The aim of the MobiGuide project is to develop an intelligent decision-support system for patients with chronic illnesses. The system accompanies the patients wherever they go and helps them and their care providers in managing their illness, whether they are at home, at work, out and about or travelling abroad on holiday or for business.
The MobiGuide project develops an intelligent decision-support system for patients with chronic illnesses, such as cardiac arrhythmias, diabetes, and high blood pressure. The patients wear sensors that can monitor biosignals (e.g., heart rate, blood pressure); the signals are transmitted to their smartphone and from there to a powerful "backend" computer. The MobiGuide decision-support tools, which have access also to the patient's' historical clinical data, such as their hospital records, analyse the data, alert the patient about actions that should be taken, ask the patient questions, in the case that additional information is needed, and make recommendations regarding lifestyle changes or contacting care providers. All recommendations regarding therapy are transmitted to the patients' care providers. The recommendations are based on evidence-based, state-of-the-art clinical guidelines. The project will focus on the clinical conditions: atrial fibrillation, gestational diabetes and gestational hypertension.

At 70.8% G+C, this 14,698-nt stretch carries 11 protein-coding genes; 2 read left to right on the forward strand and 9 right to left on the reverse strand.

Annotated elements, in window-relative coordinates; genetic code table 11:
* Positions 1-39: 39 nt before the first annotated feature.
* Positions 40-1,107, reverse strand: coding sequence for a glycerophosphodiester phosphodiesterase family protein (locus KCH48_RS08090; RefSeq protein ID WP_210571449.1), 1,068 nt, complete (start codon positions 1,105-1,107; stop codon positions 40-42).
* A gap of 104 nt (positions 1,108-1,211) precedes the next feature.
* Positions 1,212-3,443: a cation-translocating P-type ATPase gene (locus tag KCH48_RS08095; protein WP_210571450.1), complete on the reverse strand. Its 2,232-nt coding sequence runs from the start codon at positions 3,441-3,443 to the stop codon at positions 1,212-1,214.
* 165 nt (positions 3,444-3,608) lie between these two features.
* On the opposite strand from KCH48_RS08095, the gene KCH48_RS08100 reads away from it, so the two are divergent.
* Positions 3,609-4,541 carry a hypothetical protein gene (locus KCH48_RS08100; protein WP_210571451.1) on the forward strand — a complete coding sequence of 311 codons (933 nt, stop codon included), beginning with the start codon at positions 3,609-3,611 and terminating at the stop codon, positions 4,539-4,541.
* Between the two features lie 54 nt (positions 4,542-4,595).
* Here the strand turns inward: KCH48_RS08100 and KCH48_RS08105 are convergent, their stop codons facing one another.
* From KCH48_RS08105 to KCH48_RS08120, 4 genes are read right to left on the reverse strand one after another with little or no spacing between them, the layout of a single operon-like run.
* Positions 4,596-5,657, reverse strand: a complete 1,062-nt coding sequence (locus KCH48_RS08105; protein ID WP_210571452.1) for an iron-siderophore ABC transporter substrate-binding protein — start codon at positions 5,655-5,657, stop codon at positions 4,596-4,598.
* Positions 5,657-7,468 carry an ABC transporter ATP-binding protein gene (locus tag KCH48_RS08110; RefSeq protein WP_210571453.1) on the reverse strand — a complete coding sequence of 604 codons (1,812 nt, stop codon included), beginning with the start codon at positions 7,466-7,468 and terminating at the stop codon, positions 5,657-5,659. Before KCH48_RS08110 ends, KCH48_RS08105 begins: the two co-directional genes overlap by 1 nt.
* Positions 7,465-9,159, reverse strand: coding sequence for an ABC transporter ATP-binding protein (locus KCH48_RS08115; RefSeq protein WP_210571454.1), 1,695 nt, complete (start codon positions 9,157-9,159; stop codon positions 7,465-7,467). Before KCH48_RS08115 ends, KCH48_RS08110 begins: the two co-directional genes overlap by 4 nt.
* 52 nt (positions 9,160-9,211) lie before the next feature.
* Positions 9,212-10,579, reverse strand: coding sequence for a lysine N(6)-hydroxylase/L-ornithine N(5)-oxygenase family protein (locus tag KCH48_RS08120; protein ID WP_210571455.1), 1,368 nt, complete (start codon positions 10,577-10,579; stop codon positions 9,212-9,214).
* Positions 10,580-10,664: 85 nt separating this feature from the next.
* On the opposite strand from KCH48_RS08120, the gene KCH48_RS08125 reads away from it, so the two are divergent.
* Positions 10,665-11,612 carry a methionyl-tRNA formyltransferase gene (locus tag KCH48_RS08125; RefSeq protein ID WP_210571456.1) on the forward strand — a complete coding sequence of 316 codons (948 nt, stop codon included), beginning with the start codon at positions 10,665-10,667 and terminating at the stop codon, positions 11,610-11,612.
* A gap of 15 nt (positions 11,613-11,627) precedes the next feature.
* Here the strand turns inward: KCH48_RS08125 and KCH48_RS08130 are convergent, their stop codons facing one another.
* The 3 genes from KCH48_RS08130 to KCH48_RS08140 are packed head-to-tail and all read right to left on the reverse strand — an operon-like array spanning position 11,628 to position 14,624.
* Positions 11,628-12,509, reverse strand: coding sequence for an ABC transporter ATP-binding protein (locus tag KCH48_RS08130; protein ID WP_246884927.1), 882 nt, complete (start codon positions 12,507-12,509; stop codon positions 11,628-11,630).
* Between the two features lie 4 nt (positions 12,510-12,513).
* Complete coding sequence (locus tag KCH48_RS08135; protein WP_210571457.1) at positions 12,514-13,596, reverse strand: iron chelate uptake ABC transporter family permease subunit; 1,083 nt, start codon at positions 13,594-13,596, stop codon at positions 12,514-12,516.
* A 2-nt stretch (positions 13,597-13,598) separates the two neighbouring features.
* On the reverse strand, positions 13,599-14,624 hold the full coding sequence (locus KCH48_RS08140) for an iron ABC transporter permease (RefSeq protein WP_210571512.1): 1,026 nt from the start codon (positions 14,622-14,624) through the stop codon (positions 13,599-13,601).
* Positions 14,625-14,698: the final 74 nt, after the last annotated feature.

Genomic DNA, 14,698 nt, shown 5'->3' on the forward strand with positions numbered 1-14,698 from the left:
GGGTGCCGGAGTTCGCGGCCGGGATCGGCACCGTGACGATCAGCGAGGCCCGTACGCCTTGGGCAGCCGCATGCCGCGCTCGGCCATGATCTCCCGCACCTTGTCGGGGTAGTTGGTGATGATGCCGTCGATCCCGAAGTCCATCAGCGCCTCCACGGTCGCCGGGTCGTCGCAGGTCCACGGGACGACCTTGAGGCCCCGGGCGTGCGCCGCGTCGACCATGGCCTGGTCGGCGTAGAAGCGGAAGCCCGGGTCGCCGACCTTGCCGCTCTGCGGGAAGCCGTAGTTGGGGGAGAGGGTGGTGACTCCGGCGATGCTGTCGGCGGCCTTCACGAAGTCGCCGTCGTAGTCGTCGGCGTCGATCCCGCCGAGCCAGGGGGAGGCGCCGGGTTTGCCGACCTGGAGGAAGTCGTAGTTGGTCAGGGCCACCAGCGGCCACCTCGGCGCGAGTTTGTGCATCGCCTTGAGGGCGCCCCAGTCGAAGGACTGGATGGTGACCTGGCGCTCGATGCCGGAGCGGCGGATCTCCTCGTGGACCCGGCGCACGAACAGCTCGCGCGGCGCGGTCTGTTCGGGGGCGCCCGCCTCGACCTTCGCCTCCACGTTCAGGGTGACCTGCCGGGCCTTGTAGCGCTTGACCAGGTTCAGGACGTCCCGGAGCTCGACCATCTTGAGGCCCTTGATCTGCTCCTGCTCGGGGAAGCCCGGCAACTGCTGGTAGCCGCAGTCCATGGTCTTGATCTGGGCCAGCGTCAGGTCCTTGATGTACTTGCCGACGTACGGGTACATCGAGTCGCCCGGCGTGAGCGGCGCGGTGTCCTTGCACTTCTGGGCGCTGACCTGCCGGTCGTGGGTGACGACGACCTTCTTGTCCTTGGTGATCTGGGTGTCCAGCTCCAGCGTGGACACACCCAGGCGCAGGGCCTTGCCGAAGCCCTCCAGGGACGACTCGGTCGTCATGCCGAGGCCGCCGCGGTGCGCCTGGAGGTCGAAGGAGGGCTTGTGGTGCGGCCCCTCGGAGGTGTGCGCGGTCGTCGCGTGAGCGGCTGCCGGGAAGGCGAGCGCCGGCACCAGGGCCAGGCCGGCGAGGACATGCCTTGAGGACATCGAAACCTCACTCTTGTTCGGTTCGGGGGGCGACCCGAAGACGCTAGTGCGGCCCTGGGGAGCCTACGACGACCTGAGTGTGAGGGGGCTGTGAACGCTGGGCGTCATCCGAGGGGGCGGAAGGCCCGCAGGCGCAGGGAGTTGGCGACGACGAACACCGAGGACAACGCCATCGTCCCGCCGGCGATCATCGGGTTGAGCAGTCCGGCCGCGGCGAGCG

When an Internet connection is not available, the patient's lightweight mobile device can still provide some modicum of support, based on the bodily sensors and on the local mobile device's computational capabilities. Thus, decision support is provided to the patients and to their care providers anytime, anywhere.
The MobiGuide system involves a mobile device (a smart phone) together with a set of portable or wearable sensors that the patient can wear or carry with them. The kind of sensors used varies depending on which illness the patient is suffering from. The intelligent application running on the patient's mobile phone communicates with a complex "back end" system consisting of a set of servers performing various advanced artificial intelligence functions in order to provide high quality intelligent guidance services to the patient and his care providers to help manage the patient's conditions, follow their treatment and to allow timely clinical decisions. The analysis concerns signal data, hospital data, abstractions identified in the data and events generated by the decision-support system.
The advice of the MobiGuide's decision-support system is based on formalisation of clinical guidelines, therefore on the best available clinical evidence, yet it is personalised to the patient's personal circumstances (e.g. does the patient have help at home? Can he afford the recommended treatment? Is he currently on a business trip) and the technological context (e.g. is there mobile phone coverage? If so, is there enough bandwidth? Is the battery getting low on charge?).
Decision support can be provided to patients and care providers anytime, everywhere; when the patient has mobile phone connection to the main DSS and the complete personal health record, but also light-weight DS may be provided by the mobile system when there is no connectivity, based on fragments of guideline logic kept on the Smartphone and interaction with wearable sensor data.
In a nutshell the MobiGuide system will allow healthcare providers to achieve effective guideline implementation in the context of personalised medicine.